As the 2022 World Cup in Qatar is kicking off, we will be exposed to players that we may not always get to see and even more players that we have never seen before. As we, as humans, seek to do, we will look to draw opinions and conclusions, we like to categorize things... so we will form opinions on the player's performance and decide if the player is good or bad. While we often know what to look for in a striker or a wingback, there is still a dark art in talent identification - evaluating goalkeepers. As someone who has scouted for and consulted multiple clubs and federations on goalkeeping evaluations, I've learned that there is a common curiosity for the position, but the evaluation is often left to the goalkeeping staff because they know a goalkeeper best. In this short post, I want to help provide a framework of what I tend to look for in goalkeeper evaluation. This will only be the tip of the iceberg in scouting goalkeepers, as the technical nuances would require many practical sessions to truly grasp, but hopefully, I help point you in the right direction.
No matter how the goalkeeper evolves and the demands change, one aspect will always be consistent - can the player stop the ball from hitting the back of the net? Positioning, reflexes, handling, and the environment all contribute to this ability, but legendary goalkeeping mind Hans Leitert (FIFA Goalkeeping Instructor and consultant for Liverpool F.C., former Red Bull Football Head of Goalkeeping) summarized goalkeeping well with 7 key principles:
Optimal Positioning and Distance
Ready in Time
The Correct Beginning
Actively moving toward the ball
In every single shot I am watching, be it a goal, save, or one that ends up in Row Z, I am going through these 7 principles mentally as if it were a checklist. You can often find answers here.
Another thing to remember is not every goal conceded is a goalkeeper error - some shots just aren't stoppable. In turn, a buzzword you will hear often when watching a broadcast is "Shot right at the goalkeeper" with the implication that the forward did a terrible job, sometimes the shot is actually good and the goalkeeper has found optimal positioning to make it easy. So how do we grade shots? While there is technical analysis that accompanies this grading process of mine that I learned from a close friend and mentor, a general framework that you apply with the 7 key principles is:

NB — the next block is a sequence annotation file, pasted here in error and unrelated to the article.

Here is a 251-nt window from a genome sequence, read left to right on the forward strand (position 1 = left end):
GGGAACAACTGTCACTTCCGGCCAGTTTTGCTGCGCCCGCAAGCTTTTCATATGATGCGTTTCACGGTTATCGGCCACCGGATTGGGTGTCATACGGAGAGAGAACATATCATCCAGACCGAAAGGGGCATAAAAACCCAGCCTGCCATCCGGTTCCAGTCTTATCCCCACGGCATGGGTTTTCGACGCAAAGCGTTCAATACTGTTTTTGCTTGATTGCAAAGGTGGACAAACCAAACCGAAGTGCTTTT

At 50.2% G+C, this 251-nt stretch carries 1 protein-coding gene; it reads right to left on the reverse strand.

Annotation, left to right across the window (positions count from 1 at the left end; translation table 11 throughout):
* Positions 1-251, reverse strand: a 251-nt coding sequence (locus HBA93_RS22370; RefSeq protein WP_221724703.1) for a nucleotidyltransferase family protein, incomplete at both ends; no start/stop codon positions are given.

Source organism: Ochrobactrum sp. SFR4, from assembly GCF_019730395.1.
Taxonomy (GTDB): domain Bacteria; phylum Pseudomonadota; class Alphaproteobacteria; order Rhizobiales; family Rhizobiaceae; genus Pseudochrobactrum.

Must Saves: If it is harder for a goalkeeper to let this shot go in than it is to stop, it is a must save - these are often shots directly at the goalkeeper
Should Saves: These shots require a bit of movement, but nothing too extreme - usually no extensions are needed to reach these. For example, a goalkeeper needs to simply "fall" to his/her right to stop this, this is a should save
Can Saves: These shots require extension dives/movements, but still can be reached more often than not. Many of these are where you can see a goalkeeper's technical abilities and execution of skills.
Top Class Saves: These shots must be executed with technical perfection if the goalkeeper is going to save this. While it is technically possible, it often is not expected - when they are not stopped, it can sometimes be hard to decipher these as "top class" or "impossible" - you just have to have experience.
Impossible to Save: Exactly as the category suggests, it is simply impossible to get to these - before you think "nothing is impossible", I give you the goalkeeper who makes an initial save at the near post that gets pushed to the far post and tapped in from less than a meter out - this second shot is impossible to save.